Shelving the past;Subject of the week
It's the largest building venture of the 20th century; it cost pound;511 million, three times the original estimate; it took 36 years from its conception in 1961 to its opening last November; and it has attracted more controversy than perhaps any other British construction project of recent times.
But inside any reservations about the architecture disappear; the concourse exudes an aura of calm, purposeful activity. A vast expanse of stone floors and white walls, soaring pillars and high ceilings gives an impression of uncluttered space, flooded with daylight; a water feature, a colourful tapestry (the largest woven in Britain this century) and a statue of Shakespeare all contribute to the sense of airy graciousness.
From the concourse it is easy to see the entrances to the main areas - the public galleries, bookshop, reading rooms, cafe and restaurant - and there's plenty of seating.
The exhibition areas are a striking combination of old and new. The John Ritbalt Gallery is the place to see the greatest treasures. Dimly lit and softly carpeted, its elegant black and white design focuses attention on the glass cases containing such gems as the Magna Carta, the Lindisfarne Gospels and the Gutenberg Bible.
In the neighbouring Pearson Gallery of Living Words, the story of writing is illustrated not only by early books but by television screens playing videos and computer touch-screen displays set into padded benches so you can sit in comfort and call up images and information.
The area devoted to the history of children's books houses a reading corner, and the haunting sound of Gregorian chanting accompanies displays of illuminated manuscripts. In stark contrast, next to these ancient texts stands a computer terminal offering an Internet connection to the Financial Times's news service. Other areas, such as the workshop of words, sound and images, house bright and cheerful displays of technology old and new, which invite hands-on experimentation.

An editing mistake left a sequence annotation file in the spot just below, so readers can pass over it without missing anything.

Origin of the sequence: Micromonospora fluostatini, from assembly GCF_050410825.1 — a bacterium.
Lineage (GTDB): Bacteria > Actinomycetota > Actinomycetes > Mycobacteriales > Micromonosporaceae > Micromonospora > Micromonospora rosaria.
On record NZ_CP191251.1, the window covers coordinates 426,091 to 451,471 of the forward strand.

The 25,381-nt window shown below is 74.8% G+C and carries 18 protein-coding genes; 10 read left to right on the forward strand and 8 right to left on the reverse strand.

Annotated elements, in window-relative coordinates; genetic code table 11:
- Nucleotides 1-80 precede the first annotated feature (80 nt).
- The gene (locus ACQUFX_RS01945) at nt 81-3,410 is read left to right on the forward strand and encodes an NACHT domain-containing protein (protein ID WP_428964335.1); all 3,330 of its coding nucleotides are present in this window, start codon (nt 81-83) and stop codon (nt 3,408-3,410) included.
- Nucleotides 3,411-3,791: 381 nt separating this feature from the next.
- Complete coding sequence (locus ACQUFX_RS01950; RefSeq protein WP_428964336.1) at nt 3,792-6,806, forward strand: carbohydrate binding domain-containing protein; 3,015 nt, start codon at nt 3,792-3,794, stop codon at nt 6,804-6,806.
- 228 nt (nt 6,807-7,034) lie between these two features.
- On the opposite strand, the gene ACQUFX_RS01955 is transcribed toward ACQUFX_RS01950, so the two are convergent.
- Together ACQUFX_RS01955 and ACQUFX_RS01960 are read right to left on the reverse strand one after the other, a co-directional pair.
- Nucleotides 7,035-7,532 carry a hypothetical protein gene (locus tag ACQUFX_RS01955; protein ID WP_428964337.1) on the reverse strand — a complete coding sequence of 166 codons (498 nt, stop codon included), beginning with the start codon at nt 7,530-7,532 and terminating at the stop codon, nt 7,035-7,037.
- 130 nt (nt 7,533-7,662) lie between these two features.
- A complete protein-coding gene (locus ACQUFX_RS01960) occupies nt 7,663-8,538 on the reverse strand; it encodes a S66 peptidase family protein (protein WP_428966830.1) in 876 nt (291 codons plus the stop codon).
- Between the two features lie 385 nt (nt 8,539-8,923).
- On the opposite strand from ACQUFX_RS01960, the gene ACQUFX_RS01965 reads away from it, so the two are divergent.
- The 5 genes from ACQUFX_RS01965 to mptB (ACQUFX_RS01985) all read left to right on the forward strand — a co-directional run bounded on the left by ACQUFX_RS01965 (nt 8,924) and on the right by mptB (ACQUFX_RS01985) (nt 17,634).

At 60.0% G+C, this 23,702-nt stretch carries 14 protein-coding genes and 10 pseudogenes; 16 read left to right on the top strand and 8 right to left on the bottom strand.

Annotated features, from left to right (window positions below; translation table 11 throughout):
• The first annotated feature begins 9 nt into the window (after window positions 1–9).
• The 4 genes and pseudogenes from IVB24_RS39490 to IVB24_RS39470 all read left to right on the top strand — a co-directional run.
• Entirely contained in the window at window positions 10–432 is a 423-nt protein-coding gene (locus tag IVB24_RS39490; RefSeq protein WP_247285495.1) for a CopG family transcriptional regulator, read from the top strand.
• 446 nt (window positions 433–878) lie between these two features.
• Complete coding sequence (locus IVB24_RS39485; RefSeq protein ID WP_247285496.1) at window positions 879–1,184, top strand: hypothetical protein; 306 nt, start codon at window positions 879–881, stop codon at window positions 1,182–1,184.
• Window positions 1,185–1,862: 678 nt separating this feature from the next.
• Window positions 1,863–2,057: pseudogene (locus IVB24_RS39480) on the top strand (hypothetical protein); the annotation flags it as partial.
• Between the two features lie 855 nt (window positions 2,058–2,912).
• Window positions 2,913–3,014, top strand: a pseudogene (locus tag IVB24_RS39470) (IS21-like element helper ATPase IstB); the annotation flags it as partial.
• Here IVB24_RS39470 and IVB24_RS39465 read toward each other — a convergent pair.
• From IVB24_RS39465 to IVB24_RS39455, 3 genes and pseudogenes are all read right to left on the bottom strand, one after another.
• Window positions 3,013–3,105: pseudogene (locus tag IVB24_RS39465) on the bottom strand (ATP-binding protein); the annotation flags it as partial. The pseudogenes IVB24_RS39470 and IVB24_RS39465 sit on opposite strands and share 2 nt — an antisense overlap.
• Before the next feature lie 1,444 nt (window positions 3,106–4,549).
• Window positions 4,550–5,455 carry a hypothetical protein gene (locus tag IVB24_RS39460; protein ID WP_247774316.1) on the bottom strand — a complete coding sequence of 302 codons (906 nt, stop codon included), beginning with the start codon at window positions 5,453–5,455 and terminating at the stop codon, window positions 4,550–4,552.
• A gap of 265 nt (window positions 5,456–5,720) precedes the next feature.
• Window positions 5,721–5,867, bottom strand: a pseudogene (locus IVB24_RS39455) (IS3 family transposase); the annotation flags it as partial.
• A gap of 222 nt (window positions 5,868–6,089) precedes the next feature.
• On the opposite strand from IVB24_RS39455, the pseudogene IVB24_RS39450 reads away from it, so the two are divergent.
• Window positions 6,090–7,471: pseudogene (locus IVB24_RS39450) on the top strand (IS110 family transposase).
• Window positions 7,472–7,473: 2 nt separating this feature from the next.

Here there is a 15th-century scribe's studio, where you can learn the art of illumination; an exhibition of various types of writing materials and a replica of an 18th-century printing press. More modern equipment, such as the desktop publishing suite, encourages children to learn about present-day typography.
The move to the flagship building has also meant new opportunities for the library's education service, which opened in April and is already proving a big success - its workshops are fully booked until the end of term. Karen Brookfield, one of three members of the education team, is delighted with the facilities for school parties. Not only is there a dedicated education room, a lunch area, parking for minibuses - all impossible in the cramped Bloomsbury site - but there are also more workshops and seminars.
Curators and freelance specialists are using the unrivalled collection of manuscripts and printed books for sessions on subjects such as bookbinding and calligraphy for key stage 2 and 3 pupils, and, in talks for sixth-formers on writers such as Joyce, Hardy and Dickens, the original scripts can be discussed and dissected.
The National Sound Archive offers a variety of opportunities for students to look at music and the history of the recording industry. For example, the curator of the popular music section is available to give talks to media studies students.
As Karen Brookfield says: "The library is not only about keeping ancient books, although this is obviously an important function. We acquire new things all the time, so we have the most up-to-date material as well. And we aim to be in the forefront of developments in new technology."
Computers are in evidence throughout the building, from the online public access catalogues in the reading rooms and galleries to the display screens that give information on forthcoming events. They are also used for behind-the-scenes applications such as the automated ordering system.
On the day I visited, a party of 15 and 16-year-old boys was being shown round by education staff. The hands-on-activities in the dedicated science area proved the biggest attraction (watching a machine convert your voice into sound waves is strangely compulsive), but they were also visibly impressed by the quality of their surroundings. "Like a hotel," said one. And a first-class one at that.
The British Library, 96 Euston Road, London NW1 2DB. Education service, tel: 0171 412 7797 Email: firstname.lastname@example.org Web address: www.bl.uk